• developing and implementing plans for change
  • measuring and monitoring the effects of interventions
  • celebrating success
  • maintaining efforts to ensure continued success.

Another common element of these stories is the importance of nursing leadership—specifically, teamwork between leadership and staff. Leadership played a large role in sustained improvement. Leadership changes occurred in many of the units for various reasons: Some units were newly formed, some filled a vacant leadership position, and some made changes when the leadership style didn’t match the unit’s needs. In each case, the new leaders strove to create a work environment that provided essential resources and support necessary to achieve high-quality nurse and patient outcomes on the unit.

The role of leadership was addressed through increased levels of RN involvement in unit decision-making. RN feedback was solicited in hiring nurse managers and other new positions, as well as in such day-to-day issues as scheduling and workflow. The Institute of Medicine’s report “The Future of Nursing: Leading Change, Advancing Health” recommended leaders facilitate RNs’ input in decision-making, as demonstrated through the use of shared governance and unit-based councils—not just to identify problems but to contribute to planning and implementing unit changes.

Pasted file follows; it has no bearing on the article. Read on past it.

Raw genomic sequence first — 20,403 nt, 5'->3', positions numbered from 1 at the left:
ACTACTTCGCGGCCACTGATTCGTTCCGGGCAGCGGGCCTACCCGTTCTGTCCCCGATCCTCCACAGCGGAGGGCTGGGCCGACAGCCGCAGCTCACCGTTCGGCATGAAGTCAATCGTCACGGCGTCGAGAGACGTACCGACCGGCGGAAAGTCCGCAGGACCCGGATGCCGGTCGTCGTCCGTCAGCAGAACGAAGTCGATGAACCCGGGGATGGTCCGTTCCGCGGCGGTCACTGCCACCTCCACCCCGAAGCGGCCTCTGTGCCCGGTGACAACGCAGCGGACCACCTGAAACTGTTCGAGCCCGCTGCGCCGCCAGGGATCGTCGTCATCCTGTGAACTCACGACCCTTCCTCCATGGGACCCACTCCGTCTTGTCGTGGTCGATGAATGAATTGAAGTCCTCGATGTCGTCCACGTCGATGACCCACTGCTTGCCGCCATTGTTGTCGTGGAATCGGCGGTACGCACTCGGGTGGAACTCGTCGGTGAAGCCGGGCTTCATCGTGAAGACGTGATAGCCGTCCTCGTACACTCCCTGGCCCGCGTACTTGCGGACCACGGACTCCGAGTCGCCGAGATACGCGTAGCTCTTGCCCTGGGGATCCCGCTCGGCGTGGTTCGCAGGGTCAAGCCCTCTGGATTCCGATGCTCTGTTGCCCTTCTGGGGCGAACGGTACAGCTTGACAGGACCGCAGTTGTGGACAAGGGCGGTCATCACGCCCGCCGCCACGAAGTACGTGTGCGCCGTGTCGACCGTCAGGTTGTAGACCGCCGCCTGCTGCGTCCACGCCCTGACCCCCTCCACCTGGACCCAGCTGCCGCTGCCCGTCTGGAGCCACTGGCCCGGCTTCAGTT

Staffing changes also played a major role in quality-improvement initiatives implemented on the units. Unique solutions to staffing issues included hiring additional support and ancillary staff, creating new positions, and adjusting staffing according to patient acuity changes. These adjustments led to several positive outcomes, including more favorable nurse-to-patient ratios, changes in care-delivery models, and more time for RNs to spend in direct patient care.

Finally, work-environment improvements were made by increasing support for advancing RN knowledge and skills. Initiatives were undertaken to educate, inform, and communicate more effectively within the unit and provide additional support for continuing education and training opportunities. Hospitals and units made efforts to encourage RN certification through promotion or other benefits, and nurse managers led by example in obtaining specialty certification.

Improving your organization’s work environment